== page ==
(Reuters) - Libyan leader Muammar Gaddafi makes his first trip to Italy this week as the two nations put behind them a bitter colonial past to forge deeper investment ties.
Flush with petrodollars, Libya has been snapping up stakes in major Italian companies which it says are purely financial investments over the long-term.
Libya is also looking to set up a joint fund of as much as $500 million with Italian bank Mediobanca to invest in distressed Italian companies.
Following is a list of Libya’s main holdings and potential investments in Italian companies:
Libya has said it is weighing an investment in power producer Enel, which launched a capital hike this month.
Libya holds a 4.6 percent stake in Italy’s No. 2 bank and came to the bank’s rescue early this year by helping plug a shortfall in capital raising efforts.
Libya last year announced its interest in buying a stake in Eni, but has said it is not targeting a specific stake level. It has not specified how much it holds at present.
Libya came to the rescue of Fiat in 1977 at the invitation of the head of its founding family, Giovanni Agnelli, with the Libyan state investment company — the Libyan Arab Foreign Investment Company (Lafico) — buying a stake of about 15 percent in the struggling car maker.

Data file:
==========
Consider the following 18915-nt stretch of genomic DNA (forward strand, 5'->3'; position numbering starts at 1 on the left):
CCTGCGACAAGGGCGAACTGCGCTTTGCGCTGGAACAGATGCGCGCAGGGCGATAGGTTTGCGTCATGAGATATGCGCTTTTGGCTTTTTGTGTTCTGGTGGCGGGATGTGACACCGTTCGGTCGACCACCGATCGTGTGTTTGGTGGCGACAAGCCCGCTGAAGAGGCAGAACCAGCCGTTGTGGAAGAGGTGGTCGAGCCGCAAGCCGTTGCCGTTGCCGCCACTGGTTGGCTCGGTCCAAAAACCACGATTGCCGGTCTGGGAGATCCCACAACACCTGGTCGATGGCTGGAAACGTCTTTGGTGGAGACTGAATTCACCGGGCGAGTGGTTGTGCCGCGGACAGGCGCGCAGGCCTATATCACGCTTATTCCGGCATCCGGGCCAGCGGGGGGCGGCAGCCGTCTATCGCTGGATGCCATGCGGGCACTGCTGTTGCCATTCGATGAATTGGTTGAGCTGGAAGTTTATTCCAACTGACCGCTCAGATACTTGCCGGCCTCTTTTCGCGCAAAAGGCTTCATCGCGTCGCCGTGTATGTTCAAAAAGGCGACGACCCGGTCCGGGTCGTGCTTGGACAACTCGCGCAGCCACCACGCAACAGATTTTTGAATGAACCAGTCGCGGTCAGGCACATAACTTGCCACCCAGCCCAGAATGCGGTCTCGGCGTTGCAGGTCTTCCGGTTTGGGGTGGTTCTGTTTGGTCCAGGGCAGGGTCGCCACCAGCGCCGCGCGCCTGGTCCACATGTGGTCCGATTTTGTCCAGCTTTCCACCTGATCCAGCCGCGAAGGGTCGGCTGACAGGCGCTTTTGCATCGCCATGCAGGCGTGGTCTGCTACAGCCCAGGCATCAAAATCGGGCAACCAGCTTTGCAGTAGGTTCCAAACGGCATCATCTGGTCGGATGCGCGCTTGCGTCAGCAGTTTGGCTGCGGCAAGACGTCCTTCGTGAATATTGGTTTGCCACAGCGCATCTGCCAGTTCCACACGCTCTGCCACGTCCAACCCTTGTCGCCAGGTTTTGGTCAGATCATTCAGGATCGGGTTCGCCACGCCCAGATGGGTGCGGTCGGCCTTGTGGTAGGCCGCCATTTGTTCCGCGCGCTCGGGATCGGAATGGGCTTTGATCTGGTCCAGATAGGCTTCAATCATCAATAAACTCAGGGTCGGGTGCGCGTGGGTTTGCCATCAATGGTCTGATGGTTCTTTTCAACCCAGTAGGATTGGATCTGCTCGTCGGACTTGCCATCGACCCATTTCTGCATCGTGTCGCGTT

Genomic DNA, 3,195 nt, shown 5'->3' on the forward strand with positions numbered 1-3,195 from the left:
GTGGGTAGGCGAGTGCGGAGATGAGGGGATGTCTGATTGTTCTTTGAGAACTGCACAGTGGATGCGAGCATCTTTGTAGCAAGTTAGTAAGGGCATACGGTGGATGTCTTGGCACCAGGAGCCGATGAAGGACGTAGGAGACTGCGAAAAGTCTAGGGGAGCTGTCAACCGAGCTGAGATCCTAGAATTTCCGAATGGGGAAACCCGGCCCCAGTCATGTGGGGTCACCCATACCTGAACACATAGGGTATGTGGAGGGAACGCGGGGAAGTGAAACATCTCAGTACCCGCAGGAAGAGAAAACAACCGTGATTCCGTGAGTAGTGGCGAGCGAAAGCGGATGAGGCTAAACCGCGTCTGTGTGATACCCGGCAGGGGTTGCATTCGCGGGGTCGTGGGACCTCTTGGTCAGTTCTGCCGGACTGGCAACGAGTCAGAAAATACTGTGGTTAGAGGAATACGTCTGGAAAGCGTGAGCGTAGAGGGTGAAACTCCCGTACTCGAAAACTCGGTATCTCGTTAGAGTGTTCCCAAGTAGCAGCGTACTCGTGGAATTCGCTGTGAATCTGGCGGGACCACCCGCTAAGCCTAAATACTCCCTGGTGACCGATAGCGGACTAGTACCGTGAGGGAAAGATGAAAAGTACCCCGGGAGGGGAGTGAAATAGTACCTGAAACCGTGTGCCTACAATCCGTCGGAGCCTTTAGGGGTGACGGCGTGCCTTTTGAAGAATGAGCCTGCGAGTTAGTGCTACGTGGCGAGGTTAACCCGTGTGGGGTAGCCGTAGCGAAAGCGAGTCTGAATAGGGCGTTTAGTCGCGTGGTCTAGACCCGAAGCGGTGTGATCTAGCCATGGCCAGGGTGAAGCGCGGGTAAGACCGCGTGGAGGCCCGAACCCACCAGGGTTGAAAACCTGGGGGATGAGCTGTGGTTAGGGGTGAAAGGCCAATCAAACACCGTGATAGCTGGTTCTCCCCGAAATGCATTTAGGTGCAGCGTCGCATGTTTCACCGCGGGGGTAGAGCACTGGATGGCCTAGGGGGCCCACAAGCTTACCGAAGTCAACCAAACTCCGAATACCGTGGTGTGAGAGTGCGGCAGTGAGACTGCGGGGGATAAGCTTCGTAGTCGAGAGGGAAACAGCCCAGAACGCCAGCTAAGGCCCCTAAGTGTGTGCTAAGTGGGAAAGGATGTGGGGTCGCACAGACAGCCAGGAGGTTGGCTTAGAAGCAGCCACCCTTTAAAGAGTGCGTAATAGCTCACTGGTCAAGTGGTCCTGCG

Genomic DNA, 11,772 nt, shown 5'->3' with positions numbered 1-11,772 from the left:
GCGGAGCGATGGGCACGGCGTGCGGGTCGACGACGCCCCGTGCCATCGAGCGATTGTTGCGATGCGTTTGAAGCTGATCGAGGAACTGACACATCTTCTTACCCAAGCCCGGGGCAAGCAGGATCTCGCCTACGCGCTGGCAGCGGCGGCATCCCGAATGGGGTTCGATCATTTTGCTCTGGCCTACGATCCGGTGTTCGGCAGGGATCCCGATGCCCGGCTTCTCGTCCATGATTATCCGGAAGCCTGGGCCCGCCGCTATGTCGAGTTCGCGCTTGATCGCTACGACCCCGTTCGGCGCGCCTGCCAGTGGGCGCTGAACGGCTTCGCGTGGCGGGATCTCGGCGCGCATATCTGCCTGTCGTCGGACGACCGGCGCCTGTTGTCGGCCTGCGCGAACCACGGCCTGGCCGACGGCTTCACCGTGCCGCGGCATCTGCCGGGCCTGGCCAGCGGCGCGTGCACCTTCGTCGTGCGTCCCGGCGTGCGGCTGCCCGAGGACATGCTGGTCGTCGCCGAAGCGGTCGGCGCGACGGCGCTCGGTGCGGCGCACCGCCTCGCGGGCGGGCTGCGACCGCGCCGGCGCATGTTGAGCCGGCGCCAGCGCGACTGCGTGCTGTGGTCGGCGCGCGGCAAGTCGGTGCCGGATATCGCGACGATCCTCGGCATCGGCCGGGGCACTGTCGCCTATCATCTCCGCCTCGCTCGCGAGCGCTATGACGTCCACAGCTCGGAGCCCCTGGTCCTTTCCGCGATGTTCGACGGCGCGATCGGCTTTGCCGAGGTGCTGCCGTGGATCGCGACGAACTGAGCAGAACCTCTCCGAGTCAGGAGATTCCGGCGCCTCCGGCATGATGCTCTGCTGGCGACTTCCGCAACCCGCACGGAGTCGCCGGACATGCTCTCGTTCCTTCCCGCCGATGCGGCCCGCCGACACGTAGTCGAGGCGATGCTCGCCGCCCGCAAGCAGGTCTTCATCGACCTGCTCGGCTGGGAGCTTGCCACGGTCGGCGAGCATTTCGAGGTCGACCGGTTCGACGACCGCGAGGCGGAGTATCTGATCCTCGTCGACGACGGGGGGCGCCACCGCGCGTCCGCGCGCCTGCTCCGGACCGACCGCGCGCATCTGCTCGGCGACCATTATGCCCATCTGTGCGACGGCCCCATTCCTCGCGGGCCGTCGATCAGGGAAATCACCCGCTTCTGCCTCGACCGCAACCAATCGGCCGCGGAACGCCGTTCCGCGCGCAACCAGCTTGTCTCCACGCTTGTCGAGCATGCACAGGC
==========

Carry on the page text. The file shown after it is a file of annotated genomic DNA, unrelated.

Lafico sold that stake in 1986, but in 2002 it bought just over 2 percent of the company. Currently its stake in Fiat is less than 2 percent.
Lafico also has 7.5 percent of the Juventus soccer club, which like Fiat is controlled by the Agnelli family. A son of Libyan leader Muammar Gaddafi, Al-Saadi Gaddafi, used to sit on Juventus board and has played for Perugia and Udinese. Libya at one stage considered a bid to buy Roman club Lazio and also poured money into Triestina.
The Libyan Arab Foreign Bank had 2.58 percent of Italian lender Capitalia, shortly before it was taken over by larger peer UniCredit. The Libyans are seen as close to Capitalia’s former Chairman Cesare Geronzi — who now heads Mediobanca.
Lafico holds 21.7 percent of Olcese, according to the textile company’s website.
Libya considered buying a stake in Telecom Italia, the former telecoms monopoly now controlled by a group including Spain’s Telefonica, but the talks broke down over concerns over price and debt, according to sources close to the matter.
But the head of Libya’s sovereign wealth fund has said he is willing to reopen talks.
Libya already has a presence in the Italian telecoms sector through a 14.8 percent stake in Retelit held by the Libyan Post Telecommunications & Information Technology Company.
Compiled by Deepa Babington and Silvia Aloisi